WORLD New cases of COVID-19 rise in several states across US

WORLD

New cases of COVID-19 rise in several states across US

China Daily Global

13:56, June 08, 2020

Black Lives Matter demonstrators place flowers on a fence in front of the San Diego County Sheriff's Department on June 7, 2020 in Santee, California. [Photo/Agencies]

Several US states are recording big jumps in new cases of COVID-19, including California and in the South, as some health officials say the increase has been caused by greater testing, but concerns also are mounting that reopenings and protests sparked by the death of George Floyd could increase the spread of the virus.

The US is still seeing roughly 20,000 new cases a day, ranging from one case a day, on average, last week in Hawaii, to up to 2,614 new cases a day in California, CNN reported.

California, Florida, Texas, Arizona, North Carolina, Tennessee, Utah and Arkansas, among others, have all logged growth in confirmed cases, according to a Johns Hopkins University tabulation of a five-day moving average.

The Washington Post reported Sunday that its data indicates that 23 states, as well as the District of Columbia and Puerto Rico, have seen an increase in the rolling seven-day average of coronavirus cases compared with the previous week. Most have registered an increase of 10 percent or more.

Public health officials across the nation are looking at caseloads and hospitalizations to see if there is a spike in infections resulting from mass protests against racism and police violence following the death of Floyd, a 46-year-old black man, at the hands of police in Minneapolis, Minnesota.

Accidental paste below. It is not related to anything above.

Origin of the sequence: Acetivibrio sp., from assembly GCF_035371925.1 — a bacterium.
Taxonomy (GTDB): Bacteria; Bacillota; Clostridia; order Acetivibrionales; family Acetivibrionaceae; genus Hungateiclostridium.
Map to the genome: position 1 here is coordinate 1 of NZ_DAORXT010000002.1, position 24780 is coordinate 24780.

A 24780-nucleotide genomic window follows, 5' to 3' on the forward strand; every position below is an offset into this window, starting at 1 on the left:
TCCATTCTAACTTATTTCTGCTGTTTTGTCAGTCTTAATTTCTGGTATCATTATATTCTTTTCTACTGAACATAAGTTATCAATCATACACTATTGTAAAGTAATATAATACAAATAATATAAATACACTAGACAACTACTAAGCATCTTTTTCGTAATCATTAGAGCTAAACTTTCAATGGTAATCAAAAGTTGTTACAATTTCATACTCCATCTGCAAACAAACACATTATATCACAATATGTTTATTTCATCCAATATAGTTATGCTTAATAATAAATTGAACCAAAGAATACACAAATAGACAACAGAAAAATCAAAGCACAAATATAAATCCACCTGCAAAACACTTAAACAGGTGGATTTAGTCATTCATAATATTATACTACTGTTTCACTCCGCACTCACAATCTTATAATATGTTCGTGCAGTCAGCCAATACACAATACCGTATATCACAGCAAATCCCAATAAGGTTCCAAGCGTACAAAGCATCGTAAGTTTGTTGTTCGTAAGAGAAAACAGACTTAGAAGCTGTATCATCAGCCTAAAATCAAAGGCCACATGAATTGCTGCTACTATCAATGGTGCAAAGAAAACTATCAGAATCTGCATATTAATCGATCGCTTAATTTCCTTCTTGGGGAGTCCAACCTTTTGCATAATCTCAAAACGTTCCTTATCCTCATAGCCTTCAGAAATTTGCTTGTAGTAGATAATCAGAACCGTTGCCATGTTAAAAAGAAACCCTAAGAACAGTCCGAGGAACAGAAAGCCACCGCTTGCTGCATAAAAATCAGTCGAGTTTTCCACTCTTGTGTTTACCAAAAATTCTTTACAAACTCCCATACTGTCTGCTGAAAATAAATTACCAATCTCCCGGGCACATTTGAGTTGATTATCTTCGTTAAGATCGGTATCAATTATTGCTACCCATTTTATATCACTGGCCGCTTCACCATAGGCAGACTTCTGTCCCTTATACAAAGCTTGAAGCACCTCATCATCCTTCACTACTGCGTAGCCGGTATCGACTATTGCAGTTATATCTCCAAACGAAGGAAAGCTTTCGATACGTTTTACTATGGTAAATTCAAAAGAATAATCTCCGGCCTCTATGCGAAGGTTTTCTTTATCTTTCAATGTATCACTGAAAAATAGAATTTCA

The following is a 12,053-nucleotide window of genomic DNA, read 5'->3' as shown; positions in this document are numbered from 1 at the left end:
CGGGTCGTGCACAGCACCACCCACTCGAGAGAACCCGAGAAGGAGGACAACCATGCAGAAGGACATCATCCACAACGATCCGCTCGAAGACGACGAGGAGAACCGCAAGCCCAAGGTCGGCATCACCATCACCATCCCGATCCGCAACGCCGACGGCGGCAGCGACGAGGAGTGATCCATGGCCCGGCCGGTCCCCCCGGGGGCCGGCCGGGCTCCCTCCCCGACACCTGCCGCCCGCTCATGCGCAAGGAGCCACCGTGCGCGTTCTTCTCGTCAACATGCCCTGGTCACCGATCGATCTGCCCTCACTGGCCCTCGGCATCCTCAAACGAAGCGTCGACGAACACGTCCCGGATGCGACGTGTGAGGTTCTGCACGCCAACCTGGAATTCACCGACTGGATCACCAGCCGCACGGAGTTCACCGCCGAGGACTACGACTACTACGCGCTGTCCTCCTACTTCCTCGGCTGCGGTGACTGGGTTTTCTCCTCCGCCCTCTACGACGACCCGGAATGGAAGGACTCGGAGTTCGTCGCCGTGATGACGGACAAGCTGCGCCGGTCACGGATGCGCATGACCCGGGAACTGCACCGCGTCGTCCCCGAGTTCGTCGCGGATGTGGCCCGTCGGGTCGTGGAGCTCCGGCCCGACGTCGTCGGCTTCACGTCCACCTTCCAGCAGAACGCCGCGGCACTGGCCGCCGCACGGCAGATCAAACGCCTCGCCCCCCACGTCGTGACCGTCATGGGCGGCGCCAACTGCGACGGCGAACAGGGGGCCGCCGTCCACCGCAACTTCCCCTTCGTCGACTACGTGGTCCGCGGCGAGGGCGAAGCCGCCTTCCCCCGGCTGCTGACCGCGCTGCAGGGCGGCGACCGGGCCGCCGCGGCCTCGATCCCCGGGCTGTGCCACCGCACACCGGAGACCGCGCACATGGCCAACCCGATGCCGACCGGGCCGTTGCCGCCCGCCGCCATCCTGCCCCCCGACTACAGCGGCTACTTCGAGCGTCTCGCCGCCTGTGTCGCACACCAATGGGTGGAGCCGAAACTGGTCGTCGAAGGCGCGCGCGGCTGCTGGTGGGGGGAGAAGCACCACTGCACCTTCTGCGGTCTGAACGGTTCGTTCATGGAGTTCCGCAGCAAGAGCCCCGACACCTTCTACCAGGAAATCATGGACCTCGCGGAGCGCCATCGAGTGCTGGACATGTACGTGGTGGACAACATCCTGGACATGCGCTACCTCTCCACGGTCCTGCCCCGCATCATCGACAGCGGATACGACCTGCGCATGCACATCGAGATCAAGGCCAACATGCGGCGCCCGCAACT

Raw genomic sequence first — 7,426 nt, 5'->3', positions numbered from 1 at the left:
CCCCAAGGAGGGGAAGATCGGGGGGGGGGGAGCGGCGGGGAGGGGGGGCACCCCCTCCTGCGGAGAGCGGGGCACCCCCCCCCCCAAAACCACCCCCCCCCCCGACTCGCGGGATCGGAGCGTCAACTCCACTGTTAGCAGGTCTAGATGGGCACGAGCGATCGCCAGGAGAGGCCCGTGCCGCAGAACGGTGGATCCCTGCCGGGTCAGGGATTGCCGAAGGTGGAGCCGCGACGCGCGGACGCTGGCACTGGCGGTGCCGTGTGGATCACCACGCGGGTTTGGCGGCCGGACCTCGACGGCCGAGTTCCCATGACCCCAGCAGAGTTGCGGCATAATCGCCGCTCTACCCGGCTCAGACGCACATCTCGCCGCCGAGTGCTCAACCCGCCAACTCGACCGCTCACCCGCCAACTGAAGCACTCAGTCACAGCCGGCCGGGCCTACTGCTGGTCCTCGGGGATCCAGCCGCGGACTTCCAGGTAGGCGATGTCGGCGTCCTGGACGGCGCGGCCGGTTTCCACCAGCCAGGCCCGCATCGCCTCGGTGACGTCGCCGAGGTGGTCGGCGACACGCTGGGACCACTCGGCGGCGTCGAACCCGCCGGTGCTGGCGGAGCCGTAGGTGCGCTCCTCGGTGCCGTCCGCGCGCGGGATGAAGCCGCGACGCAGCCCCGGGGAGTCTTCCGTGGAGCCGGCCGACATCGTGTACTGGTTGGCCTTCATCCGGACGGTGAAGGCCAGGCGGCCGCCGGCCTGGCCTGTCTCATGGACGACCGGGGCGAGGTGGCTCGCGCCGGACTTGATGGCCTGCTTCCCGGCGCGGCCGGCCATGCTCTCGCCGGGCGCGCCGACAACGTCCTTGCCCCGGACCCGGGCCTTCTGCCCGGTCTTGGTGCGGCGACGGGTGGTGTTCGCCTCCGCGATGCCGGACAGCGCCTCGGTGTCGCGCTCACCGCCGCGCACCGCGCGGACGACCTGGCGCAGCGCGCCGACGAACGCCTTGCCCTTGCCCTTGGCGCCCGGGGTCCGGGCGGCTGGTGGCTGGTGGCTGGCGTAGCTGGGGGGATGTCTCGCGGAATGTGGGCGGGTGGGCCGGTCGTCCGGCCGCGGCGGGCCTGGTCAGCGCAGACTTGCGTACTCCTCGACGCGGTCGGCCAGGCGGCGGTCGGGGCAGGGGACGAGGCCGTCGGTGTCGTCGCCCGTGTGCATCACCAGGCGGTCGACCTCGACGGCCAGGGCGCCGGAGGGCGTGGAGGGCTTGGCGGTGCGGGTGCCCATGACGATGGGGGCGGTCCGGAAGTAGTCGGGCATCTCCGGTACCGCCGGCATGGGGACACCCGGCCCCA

The Centers for Disease Control and Prevention (CDC) released a statement saying it was "monitoring closely" the demonstrations. The largest protests took place across the country on Saturday as the number of coronavirus deaths in the US surpassed 110,000.

In Los Angeles, Mayor Eric Garcetti warned that the protests could become "super-spreader events".

Maryland Governor Larry Hogan expressed concern that his state would see a spike in cases in about two weeks, which is about how long it takes for symptoms to emerge after a patient is infected.

Keisha Lance Bottoms, mayor of Atlanta, Georgia, advised people who were out protesting "to go get a COVID test", as did New York Governor Andrew Cuomo.

"One person can infect hundreds. If you were at a protest, go get a test, please," Cuomo said in a Thursday briefing. "The protesters have a civic duty here also."

Some infectious disease experts said that because the protests were being held outdoors, the open-air settings could mitigate the risk of transmission. Many of the demonstrators were wearing masks, and some appeared to be avoiding crowding too closely, but other protesters were not using any face coverings or avoiding close contact.

"Yes, the protests are outside, but they are all really close to each other, and in those cases, being outside doesn't protect you nearly as much," said Dr Howard Markel, a medical historian, to The New York Times. "Public gatherings are public gatherings — it doesn't matter what you're protesting or cheering. That's one reason we're not having large baseball games and may not have college football this fall."